Dr Neelapu on Addressing CAR T-Cell Resistance in Lymphoma

Sattva S. Neelapu, MD, discusses mechanisms of resistance to CAR T-cell therapies in lymphoma and how these areas of need may be addressed.

Sattva S. Neelapu, MD, deputy department chair, professor, Department of Lymphoma/Myeloma, Division of Cancer Medicine, The University of Texas MD Anderson Cancer Center, discusses mechanisms of resistance to CAR T-cell therapies in lymphoma and how CAR T-cell resistance may be addressed.

One of the main reasons patients with lymphoma experience relapse after receiving CD19-directed CAR T-cell therapy is the loss of CD19 expression in the tumor at the time of progression, Neelapu begins. This issue can be addressed through the development of CAR T-cell therapies targeting other markers in B-cell lymphoma, such as CD22 and CD79, he says. For example, a phase 1/1b clinical trial (NCT04088890) conducted at Stanford University investigated CD22-directed CAR T cells; this research is now progressing to phase 2 trials, Neelapu reports. Other trials targeting different markers are in the early stages of development.

The second major reason for relapse after CAR T-cell therapy is T-cell dysfunction, Neelapu continues. At the time of apheresis, T cells in these patients are often dysfunctional, leading to a poor-quality CAR T product, he explains. Neelapu adds that this dysfunction can arise from the disease itself or, more commonly, from the various therapies the patients have previously received.

To address T-cell dysfunction, several strategies are being explored. One approach is to move CAR T-cell therapy to earlier lines of treatment, potentially before the T cells become too compromised, Neelapu details. Another strategy is to modify the manufacturing process of CAR T cells, he states. Traditionally, production takes 7 to 10 days for currently approved commercial products. However, recent data suggest that reducing the manufacturing time to 2 to 3 days can produce a higher-quality CAR T product with better function and efficacy in patients, without increasing toxicity, Neelapu notes.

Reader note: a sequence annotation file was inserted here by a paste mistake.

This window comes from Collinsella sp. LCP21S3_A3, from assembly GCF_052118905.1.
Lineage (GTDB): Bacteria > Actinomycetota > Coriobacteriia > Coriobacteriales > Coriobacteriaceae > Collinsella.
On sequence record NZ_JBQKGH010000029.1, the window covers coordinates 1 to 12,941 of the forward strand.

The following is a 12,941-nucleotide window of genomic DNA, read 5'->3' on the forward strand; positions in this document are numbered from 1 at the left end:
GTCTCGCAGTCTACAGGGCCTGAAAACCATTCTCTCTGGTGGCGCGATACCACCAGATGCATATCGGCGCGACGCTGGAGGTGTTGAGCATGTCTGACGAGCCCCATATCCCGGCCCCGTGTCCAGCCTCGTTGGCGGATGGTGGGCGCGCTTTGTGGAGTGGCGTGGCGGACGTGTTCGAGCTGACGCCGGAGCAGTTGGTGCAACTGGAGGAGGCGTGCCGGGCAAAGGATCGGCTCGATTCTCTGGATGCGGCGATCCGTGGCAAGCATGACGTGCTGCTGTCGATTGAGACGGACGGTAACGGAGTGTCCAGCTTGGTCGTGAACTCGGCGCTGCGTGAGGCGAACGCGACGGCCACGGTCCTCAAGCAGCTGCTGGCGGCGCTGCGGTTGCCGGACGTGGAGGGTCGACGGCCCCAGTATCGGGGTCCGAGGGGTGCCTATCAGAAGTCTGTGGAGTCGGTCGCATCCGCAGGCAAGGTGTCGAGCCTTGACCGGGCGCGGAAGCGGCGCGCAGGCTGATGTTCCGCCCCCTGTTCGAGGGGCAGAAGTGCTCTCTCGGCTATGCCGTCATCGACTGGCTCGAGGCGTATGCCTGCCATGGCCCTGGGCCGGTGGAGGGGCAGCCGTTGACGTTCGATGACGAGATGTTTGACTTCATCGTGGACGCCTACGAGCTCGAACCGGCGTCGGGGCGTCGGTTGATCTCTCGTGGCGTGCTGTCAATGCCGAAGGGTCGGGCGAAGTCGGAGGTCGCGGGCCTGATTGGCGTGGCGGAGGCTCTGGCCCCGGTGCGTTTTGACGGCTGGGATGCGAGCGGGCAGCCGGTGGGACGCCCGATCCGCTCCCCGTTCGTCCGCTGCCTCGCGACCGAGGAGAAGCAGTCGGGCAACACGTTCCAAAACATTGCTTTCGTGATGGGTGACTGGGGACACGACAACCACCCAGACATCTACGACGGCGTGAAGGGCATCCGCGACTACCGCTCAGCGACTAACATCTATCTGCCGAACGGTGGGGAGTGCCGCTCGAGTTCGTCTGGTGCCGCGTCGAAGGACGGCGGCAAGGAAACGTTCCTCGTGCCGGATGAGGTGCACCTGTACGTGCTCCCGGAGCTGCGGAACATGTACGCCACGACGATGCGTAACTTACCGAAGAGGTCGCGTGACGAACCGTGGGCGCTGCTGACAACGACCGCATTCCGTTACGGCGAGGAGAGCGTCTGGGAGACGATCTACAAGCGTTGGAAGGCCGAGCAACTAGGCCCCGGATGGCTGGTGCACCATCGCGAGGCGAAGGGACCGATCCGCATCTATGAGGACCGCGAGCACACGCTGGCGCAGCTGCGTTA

A third approach to overcoming T-cell dysfunction is the development of allogeneic CAR T-cell therapies, Neelapu says. These therapies, derived from healthy donors rather than the patients themselves, are currently being evaluated in phase 1 and 2 trials, he adds. Allogeneic CAR T cells may provide a solution by bypassing the issues related to the patient’s own dysfunctional T cells, potentially offering a more robust and effective treatment option, Neelapu concludes.

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